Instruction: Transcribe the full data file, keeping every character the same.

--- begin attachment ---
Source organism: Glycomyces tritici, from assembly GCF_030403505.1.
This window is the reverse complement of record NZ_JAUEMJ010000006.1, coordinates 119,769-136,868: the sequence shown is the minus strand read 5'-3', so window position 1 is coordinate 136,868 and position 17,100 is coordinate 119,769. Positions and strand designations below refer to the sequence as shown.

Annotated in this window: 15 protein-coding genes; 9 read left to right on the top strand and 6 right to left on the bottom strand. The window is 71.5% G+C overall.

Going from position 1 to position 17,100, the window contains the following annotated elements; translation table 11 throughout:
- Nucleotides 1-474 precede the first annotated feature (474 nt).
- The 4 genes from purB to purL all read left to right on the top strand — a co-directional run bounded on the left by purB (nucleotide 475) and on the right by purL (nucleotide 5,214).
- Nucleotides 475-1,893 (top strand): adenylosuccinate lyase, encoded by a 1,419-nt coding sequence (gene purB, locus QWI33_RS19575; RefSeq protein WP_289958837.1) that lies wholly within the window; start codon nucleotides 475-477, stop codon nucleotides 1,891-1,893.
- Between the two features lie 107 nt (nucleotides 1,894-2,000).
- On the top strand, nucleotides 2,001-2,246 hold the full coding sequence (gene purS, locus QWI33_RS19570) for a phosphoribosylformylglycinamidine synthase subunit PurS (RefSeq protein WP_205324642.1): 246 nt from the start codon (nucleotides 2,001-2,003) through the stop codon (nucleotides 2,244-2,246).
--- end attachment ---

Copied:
Source organism: Glycomyces tritici, from assembly GCF_030403505.1.
This window is the reverse complement of record NZ_JAUEMJ010000006.1, coordinates 119,769-136,868: the sequence shown is the minus strand read 5'-3', so window position 1 is coordinate 136,868 and position 17,100 is coordinate 119,769. Positions and strand designations below refer to the sequence as shown.

Annotated in this window: 15 protein-coding genes; 9 read left to right on the top strand and 6 right to left on the bottom strand. The window is 71.5% G+C overall.

Going from position 1 to position 17,100, the window contains the following annotated elements; translation table 11 throughout:
- Nucleotides 1-474 precede the first annotated feature (474 nt).
- The 4 genes from purB to purL all read left to right on the top strand — a co-directional run bounded on the left by purB (nucleotide 475) and on the right by purL (nucleotide 5,214).
- Nucleotides 475-1,893 (top strand): adenylosuccinate lyase, encoded by a 1,419-nt coding sequence (gene purB, locus QWI33_RS19575; RefSeq protein WP_289958837.1) that lies wholly within the window; start codon nucleotides 475-477, stop codon nucleotides 1,891-1,893.
- Between the two features lie 107 nt (nucleotides 1,894-2,000).
- On the top strand, nucleotides 2,001-2,246 hold the full coding sequence (gene purS, locus QWI33_RS19570) for a phosphoribosylformylglycinamidine synthase subunit PurS (RefSeq protein WP_205324642.1): 246 nt from the start codon (nucleotides 2,001-2,003) through the stop codon (nucleotides 2,244-2,246).